The daughter of President Jose Napoleon Duarte praised the "very high conviction and morale" of El Salvador's guerrillas in an interview with a rebel radio reporter last month just before the leftists freed her from 44 days in captivity.
The guerrillas broadcast the interview today, and chief government spokesman Julio Rey Prendes confirmed that it was genuine. But Rey Prendes also said that Ines Guadalupe Duarte Duran had been forced to say what she did to ensure that the rebels would release her, as planned, in a prisoner exchange. Duarte Duran was out of the country and unavailable for comment.
After his daughter was freed, the president said that she was showing symptoms of what is known as the Stockholm syndrome. This is a tendency of some hostages to sympathize with their captors because of dependency on them and the pressures of confinement. Duarte said that he and his daughter were undergoing psychological treatment because of the strains of the kidnaping.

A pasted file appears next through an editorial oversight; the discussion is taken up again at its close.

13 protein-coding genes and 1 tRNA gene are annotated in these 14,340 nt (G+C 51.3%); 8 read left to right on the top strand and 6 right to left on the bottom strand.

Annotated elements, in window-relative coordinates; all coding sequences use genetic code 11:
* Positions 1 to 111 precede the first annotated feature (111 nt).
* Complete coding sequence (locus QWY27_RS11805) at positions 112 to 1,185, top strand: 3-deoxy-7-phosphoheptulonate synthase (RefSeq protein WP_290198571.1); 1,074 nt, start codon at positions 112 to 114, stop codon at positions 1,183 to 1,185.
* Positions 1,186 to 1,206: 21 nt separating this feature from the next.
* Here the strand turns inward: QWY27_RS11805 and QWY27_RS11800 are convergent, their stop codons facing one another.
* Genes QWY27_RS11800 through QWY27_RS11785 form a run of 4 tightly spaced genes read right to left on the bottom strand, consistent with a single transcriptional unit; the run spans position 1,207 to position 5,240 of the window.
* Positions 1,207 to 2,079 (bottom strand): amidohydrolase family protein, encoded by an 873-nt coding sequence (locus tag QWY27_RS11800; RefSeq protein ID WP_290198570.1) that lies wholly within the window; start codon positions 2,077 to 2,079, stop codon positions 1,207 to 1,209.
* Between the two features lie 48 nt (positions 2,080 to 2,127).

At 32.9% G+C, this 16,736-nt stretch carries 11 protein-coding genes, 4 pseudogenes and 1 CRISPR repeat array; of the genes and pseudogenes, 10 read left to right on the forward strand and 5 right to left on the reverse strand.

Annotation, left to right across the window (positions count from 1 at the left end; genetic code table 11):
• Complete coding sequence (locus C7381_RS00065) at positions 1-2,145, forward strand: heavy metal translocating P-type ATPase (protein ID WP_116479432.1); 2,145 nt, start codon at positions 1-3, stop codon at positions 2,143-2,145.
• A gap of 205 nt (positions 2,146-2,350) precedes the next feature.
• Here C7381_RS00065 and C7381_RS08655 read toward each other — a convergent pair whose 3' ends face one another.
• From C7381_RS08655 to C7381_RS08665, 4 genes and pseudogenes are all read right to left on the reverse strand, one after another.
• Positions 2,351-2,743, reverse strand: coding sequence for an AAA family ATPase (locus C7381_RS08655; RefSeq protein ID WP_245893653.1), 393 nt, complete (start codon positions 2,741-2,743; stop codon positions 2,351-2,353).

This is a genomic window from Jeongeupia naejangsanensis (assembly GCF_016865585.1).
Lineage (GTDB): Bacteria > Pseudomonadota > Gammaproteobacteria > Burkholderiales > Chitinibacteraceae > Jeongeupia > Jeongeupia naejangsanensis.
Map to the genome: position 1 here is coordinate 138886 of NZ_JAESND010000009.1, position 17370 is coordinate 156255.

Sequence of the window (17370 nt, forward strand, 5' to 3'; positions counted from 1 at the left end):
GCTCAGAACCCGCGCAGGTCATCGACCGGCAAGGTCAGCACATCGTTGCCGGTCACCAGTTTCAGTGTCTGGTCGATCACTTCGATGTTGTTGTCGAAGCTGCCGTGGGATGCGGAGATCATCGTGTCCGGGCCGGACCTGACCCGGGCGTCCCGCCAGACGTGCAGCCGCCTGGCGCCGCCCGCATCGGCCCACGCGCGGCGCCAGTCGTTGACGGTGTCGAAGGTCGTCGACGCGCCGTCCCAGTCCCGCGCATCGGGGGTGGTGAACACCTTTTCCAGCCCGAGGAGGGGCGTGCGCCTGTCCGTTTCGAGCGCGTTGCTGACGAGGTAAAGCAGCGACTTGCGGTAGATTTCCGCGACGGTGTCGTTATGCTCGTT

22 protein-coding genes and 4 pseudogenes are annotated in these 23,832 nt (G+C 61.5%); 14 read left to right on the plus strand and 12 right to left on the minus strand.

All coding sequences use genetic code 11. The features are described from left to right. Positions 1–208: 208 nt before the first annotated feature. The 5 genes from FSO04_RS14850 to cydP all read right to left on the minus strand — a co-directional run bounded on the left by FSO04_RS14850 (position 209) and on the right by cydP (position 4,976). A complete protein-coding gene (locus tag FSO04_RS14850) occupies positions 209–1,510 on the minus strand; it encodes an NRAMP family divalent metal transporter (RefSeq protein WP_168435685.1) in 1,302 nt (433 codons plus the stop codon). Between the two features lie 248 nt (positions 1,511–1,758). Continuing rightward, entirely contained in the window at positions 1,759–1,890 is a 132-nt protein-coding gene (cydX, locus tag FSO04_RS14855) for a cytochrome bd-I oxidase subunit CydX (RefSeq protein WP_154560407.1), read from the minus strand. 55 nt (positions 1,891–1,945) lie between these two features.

Duarte Duran said in the radio interview that she had "reflected a lot" during her imprisonment. She expressed the hope that "the thirst for war" would end and that "soon there will be justice for everybody." She related that she was "very afraid" when bombs fell near her while she was in rebel hands during what she called a "horrible" Air Force attack.
Asked if her view of the guerrillas had changed during her imprisonment, Duarte Duran answered, "Yes," and said: "I have seen how they live, the unity that there is among them, the solidarity and, really, from my talks, from what I have seen, they fight with very high conviction and morale."
A reporter for the rebels' Radio Farabundo Marti questioned Duarte Duran at the town of Tenancingo north of here on Oct. 24, moments before she was handed over to a delegation of government representatives and Roman Catholic Archbishop Arturo Rivera y Damas.
Asked at a news conference about the interview, Rey Prendes said: "Before releasing her, the guerrillas obliged her under threat that they would not free her if she didn't make the declarations. You can't expect anything else from someone who has been made prisoner, threatened with death."
The guerrillas freed Duarte's daughter, a woman friend who was kidnaped with her, and 38 mayors and other local officials. In return, the government released 22 captured guerrillas and other political prisoners, and granted safe passage to 96 wounded rebels who were sent abroad for medical treatment.